Male C57BL/6 mice aged 8–10 weeks were purchased from the animal center at The Chinese People’s Liberation Army (PLA) General Hospital (Beijing, China). IL-17A−/− mice in a C57BL/6 background were kindly provided by Professor H. L. Wang (Shanghai Institute of Immunology, Institute of Medical Sciences, Shanghai Jiao Tong University School of Medicine). The mice were maintained on a chow diet in a 12-h light/12-h dark environment at 25 °C at The Chinese PLA General Hospital’s Animal Care Facility, in accordance with institutional guidelines. They were acclimated for 1 week prior to the experiments. All animal studies were approved by the Ethics Committee of The Chinese PLA General Hospital.
Mouse model of cecal ligation and puncture
Cecal ligation and puncture-induced sepsis was generated as described previously . Mice were anesthetized with 2 % pentobarbital, and a 1- to 2-cm midline incision was made along the linea alba of the abdominal muscle to isolate and exteriorize the cecum. A total of 75 % of the cecum was ligated with a 4-0 silk suture, and the cecum was punctured twice with a 21-gauge needle. A small amount (droplet) of feces was gently extruded from the holes to ensure patency. The cecum was then returned to the peritoneal cavity and the abdominal incision was closed with 4-0 silk sutures. After the operation, 1 mL of pre-warmed normal saline was administered into the peritoneal cavity. In the sham group, mice underwent the same procedure but were neither ligated nor punctured.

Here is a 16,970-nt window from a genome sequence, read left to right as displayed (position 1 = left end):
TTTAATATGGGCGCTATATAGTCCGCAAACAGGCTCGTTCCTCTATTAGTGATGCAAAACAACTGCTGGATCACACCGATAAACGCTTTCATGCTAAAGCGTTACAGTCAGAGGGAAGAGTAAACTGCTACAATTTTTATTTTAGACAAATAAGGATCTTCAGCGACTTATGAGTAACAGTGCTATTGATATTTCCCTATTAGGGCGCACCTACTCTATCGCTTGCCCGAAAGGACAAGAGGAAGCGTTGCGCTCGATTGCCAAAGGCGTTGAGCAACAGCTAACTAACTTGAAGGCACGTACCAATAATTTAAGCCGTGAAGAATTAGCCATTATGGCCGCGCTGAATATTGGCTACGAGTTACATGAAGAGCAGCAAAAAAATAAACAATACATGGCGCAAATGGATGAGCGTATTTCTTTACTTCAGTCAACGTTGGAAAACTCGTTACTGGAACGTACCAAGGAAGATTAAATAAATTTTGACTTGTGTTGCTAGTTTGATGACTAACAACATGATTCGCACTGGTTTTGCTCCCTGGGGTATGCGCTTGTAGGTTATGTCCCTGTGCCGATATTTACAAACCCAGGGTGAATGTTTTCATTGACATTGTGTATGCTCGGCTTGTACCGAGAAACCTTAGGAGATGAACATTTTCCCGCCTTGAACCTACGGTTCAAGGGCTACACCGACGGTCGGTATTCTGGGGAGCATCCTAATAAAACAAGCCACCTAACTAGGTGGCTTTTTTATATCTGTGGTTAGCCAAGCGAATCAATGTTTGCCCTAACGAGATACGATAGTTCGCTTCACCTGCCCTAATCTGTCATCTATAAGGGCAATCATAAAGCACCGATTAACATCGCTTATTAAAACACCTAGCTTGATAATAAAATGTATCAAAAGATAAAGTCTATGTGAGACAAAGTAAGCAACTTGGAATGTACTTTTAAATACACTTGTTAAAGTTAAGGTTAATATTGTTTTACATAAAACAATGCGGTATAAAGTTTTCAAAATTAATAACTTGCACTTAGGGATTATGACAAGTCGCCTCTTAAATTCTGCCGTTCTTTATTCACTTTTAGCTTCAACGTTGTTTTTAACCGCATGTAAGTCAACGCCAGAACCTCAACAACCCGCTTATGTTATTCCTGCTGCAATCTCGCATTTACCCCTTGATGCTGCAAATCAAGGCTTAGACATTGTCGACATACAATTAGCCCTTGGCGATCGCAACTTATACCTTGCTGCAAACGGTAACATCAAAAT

Wild-type and IL-17A−/− mice for blood tests and histological and immunochemical analyses were each divided into two groups: a sham group and a CLP group. Then euthanized 24 h after surgery. Wild-type and IL-17A−/− mice for survival study were also divided into two groups: a sham group and a CLP group. Then euthanized 7d after surgery (Additional file 1).
For a survival study, mice in each group were monitored closely for 7 days (n = 20/group), after which they were euthanized.
Assessment of kidney function
Kidney injury was assessed based on the levels of serum creatinine and blood urea nitrogen. Mouse serum samples were obtained at 24 h after CLP injury, and the serum was separated by centrifugation at 3000 rpm for 15 min at 4 °C and then stored at −20 °C until use.